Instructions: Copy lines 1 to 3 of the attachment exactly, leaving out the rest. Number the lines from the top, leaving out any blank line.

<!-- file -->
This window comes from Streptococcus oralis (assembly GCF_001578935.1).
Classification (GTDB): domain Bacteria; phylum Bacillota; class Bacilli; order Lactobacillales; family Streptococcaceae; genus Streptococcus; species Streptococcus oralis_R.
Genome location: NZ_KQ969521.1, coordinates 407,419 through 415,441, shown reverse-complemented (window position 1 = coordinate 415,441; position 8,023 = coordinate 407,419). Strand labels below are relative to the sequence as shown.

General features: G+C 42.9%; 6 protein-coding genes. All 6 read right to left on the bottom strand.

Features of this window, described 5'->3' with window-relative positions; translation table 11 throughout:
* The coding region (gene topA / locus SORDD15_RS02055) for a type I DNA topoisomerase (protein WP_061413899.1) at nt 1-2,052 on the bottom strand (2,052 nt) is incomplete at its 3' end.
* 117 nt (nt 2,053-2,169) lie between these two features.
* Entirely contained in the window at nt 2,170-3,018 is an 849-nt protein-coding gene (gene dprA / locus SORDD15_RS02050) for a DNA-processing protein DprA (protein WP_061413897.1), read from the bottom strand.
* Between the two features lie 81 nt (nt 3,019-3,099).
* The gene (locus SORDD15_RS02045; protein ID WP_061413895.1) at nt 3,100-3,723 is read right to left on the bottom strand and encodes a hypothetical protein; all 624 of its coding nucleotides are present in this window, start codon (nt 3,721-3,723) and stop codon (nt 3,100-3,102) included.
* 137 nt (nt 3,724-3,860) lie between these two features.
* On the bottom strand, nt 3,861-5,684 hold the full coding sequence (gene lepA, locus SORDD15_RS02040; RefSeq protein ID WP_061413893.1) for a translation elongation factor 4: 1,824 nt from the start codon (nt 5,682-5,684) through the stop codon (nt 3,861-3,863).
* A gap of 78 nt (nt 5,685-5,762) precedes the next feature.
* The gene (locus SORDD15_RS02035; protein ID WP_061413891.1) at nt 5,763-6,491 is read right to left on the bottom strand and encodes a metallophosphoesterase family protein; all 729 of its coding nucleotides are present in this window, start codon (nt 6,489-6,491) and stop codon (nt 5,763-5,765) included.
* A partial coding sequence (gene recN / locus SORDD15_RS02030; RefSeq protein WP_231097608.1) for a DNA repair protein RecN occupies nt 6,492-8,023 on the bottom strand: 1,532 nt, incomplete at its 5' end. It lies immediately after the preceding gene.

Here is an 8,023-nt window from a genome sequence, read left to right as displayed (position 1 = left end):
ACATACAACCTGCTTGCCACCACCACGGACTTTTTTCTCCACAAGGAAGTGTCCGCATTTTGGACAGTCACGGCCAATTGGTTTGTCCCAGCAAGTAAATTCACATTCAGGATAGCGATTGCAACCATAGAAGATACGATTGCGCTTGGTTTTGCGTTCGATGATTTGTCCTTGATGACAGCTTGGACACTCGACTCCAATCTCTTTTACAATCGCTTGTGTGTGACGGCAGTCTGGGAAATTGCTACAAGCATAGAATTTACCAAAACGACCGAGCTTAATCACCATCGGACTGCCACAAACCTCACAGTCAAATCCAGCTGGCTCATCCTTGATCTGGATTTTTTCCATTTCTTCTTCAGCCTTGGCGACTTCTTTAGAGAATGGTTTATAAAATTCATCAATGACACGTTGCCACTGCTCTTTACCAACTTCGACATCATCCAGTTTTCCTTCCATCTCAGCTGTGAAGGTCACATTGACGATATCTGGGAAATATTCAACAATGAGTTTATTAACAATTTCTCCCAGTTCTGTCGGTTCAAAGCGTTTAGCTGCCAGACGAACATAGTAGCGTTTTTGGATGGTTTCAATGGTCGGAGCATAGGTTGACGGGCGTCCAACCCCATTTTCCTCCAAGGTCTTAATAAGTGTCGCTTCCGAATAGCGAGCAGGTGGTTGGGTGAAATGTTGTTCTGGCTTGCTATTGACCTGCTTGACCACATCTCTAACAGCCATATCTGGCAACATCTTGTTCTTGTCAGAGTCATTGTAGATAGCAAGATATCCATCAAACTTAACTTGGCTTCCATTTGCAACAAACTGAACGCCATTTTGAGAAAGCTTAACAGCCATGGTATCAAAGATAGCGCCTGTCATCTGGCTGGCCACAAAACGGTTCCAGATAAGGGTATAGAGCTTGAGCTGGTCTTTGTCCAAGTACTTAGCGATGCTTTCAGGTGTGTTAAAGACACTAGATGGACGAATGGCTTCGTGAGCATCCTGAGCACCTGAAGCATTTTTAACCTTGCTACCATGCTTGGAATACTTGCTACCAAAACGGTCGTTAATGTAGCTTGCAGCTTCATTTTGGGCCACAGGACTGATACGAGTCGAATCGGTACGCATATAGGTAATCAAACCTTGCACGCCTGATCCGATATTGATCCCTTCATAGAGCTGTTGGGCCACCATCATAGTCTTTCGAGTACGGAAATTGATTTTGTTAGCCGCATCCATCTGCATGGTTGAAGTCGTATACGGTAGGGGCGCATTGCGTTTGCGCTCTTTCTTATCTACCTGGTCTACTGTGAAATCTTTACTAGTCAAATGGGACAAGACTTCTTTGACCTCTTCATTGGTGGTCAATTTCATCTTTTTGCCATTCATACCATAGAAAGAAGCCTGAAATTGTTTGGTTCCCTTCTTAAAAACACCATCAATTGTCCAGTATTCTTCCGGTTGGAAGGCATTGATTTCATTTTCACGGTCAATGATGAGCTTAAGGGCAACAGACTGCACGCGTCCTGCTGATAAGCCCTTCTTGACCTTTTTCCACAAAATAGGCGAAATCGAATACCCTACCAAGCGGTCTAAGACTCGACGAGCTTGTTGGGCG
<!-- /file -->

This window comes from Streptococcus oralis (assembly GCF_001578935.1).
Classification (GTDB): domain Bacteria; phylum Bacillota; class Bacilli; order Lactobacillales; family Streptococcaceae; genus Streptococcus; species Streptococcus oralis_R.
Genome location: NZ_KQ969521.1, coordinates 407,419 through 415,441, shown reverse-complemented (window position 1 = coordinate 415,441; position 8,023 = coordinate 407,419). Strand labels below are relative to the sequence as shown.